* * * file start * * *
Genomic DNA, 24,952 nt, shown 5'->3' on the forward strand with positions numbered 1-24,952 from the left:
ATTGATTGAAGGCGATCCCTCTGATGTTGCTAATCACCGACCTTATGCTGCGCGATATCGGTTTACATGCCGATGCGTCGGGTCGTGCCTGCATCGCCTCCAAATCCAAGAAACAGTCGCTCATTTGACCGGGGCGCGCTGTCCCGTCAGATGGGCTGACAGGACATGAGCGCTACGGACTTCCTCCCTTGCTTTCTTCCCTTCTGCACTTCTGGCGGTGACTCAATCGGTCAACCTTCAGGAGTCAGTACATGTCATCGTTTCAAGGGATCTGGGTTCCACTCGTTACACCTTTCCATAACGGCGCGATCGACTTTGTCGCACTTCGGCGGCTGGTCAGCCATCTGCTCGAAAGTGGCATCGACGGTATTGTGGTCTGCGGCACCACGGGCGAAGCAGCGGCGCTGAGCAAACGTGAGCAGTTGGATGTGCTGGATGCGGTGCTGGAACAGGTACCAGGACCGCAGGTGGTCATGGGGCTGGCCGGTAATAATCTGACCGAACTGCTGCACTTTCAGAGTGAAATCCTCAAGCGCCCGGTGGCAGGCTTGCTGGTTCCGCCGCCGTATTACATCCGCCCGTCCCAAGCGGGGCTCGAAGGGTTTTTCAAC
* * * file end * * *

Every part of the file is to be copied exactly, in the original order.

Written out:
Genomic DNA, 24,952 nt, shown 5'->3' on the forward strand with positions numbered 1-24,952 from the left:
ATTGATTGAAGGCGATCCCTCTGATGTTGCTAATCACCGACCTTATGCTGCGCGATATCGGTTTACATGCCGATGCGTCGGGTCGTGCCTGCATCGCCTCCAAATCCAAGAAACAGTCGCTCATTTGACCGGGGCGCGCTGTCCCGTCAGATGGGCTGACAGGACATGAGCGCTACGGACTTCCTCCCTTGCTTTCTTCCCTTCTGCACTTCTGGCGGTGACTCAATCGGTCAACCTTCAGGAGTCAGTACATGTCATCGTTTCAAGGGATCTGGGTTCCACTCGTTACACCTTTCCATAACGGCGCGATCGACTTTGTCGCACTTCGGCGGCTGGTCAGCCATCTGCTCGAAAGTGGCATCGACGGTATTGTGGTCTGCGGCACCACGGGCGAAGCAGCGGCGCTGAGCAAACGTGAGCAGTTGGATGTGCTGGATGCGGTGCTGGAACAGGTACCAGGACCGCAGGTGGTCATGGGGCTGGCCGGTAATAATCTGACCGAACTGCTGCACTTTCAGAGTGAAATCCTCAAGCGCCCGGTGGCAGGCTTGCTGGTTCCGCCGCCGTATTACATCCGCCCGTCCCAAGCGGGGCTCGAAGGGTTTTTCAAC